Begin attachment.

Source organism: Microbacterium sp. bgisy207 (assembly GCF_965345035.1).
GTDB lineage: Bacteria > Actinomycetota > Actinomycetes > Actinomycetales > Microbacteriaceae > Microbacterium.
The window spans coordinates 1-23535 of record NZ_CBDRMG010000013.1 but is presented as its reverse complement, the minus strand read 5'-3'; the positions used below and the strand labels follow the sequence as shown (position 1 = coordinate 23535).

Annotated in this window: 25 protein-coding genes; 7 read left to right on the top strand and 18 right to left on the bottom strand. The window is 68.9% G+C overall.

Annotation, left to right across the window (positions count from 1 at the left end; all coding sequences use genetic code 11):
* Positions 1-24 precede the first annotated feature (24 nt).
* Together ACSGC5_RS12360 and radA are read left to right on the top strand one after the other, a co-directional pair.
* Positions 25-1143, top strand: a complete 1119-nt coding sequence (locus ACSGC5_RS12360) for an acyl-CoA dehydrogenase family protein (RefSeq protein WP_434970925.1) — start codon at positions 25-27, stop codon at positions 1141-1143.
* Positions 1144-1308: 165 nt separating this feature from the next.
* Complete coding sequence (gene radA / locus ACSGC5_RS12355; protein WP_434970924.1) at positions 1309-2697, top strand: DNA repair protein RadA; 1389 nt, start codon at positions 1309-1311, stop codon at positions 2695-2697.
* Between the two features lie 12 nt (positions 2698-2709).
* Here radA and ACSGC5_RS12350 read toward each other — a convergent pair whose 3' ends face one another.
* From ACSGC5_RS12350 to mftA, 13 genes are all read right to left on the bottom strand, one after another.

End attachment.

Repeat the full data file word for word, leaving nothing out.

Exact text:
Source organism: Microbacterium sp. bgisy207 (assembly GCF_965345035.1).
GTDB lineage: Bacteria > Actinomycetota > Actinomycetes > Actinomycetales > Microbacteriaceae > Microbacterium.
The window spans coordinates 1-23535 of record NZ_CBDRMG010000013.1 but is presented as its reverse complement, the minus strand read 5'-3'; the positions used below and the strand labels follow the sequence as shown (position 1 = coordinate 23535).

Annotated in this window: 25 protein-coding genes; 7 read left to right on the top strand and 18 right to left on the bottom strand. The window is 68.9% G+C overall.

Annotation, left to right across the window (positions count from 1 at the left end; all coding sequences use genetic code 11):
* Positions 1-24 precede the first annotated feature (24 nt).
* Together ACSGC5_RS12360 and radA are read left to right on the top strand one after the other, a co-directional pair.
* Positions 25-1143, top strand: a complete 1119-nt coding sequence (locus ACSGC5_RS12360) for an acyl-CoA dehydrogenase family protein (RefSeq protein WP_434970925.1) — start codon at positions 25-27, stop codon at positions 1141-1143.
* Positions 1144-1308: 165 nt separating this feature from the next.
* Complete coding sequence (gene radA / locus ACSGC5_RS12355; protein WP_434970924.1) at positions 1309-2697, top strand: DNA repair protein RadA; 1389 nt, start codon at positions 1309-1311, stop codon at positions 2695-2697.
* Between the two features lie 12 nt (positions 2698-2709).
* Here radA and ACSGC5_RS12350 read toward each other — a convergent pair whose 3' ends face one another.
* From ACSGC5_RS12350 to mftA, 13 genes are all read right to left on the bottom strand, one after another.